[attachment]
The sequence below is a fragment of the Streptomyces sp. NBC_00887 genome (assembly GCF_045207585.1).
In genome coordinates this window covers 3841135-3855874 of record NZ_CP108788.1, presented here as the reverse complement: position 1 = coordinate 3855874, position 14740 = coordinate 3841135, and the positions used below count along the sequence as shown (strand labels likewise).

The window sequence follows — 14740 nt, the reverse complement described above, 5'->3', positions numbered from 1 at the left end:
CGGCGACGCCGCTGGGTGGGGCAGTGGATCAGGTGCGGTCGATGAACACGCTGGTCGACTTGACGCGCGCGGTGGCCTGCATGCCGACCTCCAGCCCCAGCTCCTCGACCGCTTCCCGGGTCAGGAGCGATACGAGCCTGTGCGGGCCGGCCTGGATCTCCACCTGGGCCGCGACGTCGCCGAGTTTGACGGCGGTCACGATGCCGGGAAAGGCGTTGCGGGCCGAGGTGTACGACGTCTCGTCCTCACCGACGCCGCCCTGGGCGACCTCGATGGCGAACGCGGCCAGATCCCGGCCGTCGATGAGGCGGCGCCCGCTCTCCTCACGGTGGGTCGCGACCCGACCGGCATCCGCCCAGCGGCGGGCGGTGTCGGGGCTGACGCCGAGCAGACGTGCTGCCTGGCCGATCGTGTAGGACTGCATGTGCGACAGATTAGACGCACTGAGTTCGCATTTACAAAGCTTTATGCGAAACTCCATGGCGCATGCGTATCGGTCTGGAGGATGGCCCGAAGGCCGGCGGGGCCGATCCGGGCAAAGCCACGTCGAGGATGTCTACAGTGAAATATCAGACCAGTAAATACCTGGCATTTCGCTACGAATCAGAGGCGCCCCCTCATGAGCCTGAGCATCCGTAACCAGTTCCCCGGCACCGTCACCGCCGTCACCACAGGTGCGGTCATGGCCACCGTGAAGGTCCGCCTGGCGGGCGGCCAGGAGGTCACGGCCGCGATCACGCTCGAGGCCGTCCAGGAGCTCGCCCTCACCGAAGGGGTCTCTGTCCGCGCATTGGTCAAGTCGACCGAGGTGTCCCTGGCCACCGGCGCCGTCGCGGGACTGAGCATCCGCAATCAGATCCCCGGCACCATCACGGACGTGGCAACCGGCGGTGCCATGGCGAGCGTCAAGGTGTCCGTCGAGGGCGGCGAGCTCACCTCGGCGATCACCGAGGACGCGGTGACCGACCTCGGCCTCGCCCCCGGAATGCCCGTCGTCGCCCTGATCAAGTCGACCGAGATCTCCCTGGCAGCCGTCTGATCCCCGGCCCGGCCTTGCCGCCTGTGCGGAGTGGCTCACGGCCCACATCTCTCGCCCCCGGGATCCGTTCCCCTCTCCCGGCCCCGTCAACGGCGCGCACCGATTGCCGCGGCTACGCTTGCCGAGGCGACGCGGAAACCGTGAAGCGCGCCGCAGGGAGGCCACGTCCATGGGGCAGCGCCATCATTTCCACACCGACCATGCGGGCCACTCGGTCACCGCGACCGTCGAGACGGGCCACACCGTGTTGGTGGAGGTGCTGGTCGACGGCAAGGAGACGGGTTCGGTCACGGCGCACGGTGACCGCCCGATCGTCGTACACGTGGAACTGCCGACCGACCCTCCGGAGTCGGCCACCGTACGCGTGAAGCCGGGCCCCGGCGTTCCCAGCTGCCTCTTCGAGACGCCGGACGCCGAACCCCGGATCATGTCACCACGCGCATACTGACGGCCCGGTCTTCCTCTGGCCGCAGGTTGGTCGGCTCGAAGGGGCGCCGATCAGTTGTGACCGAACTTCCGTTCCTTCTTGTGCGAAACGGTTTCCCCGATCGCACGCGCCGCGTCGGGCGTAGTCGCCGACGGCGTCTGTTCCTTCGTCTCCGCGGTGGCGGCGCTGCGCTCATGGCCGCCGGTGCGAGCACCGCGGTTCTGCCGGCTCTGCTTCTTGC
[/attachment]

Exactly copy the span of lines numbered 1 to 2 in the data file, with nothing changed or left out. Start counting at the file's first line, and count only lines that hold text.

The sequence below is a fragment of the Streptomyces sp. NBC_00887 genome (assembly GCF_045207585.1).
In genome coordinates this window covers 3841135-3855874 of record NZ_CP108788.1, presented here as the reverse complement: position 1 = coordinate 3855874, position 14740 = coordinate 3841135, and the positions used below count along the sequence as shown (strand labels likewise).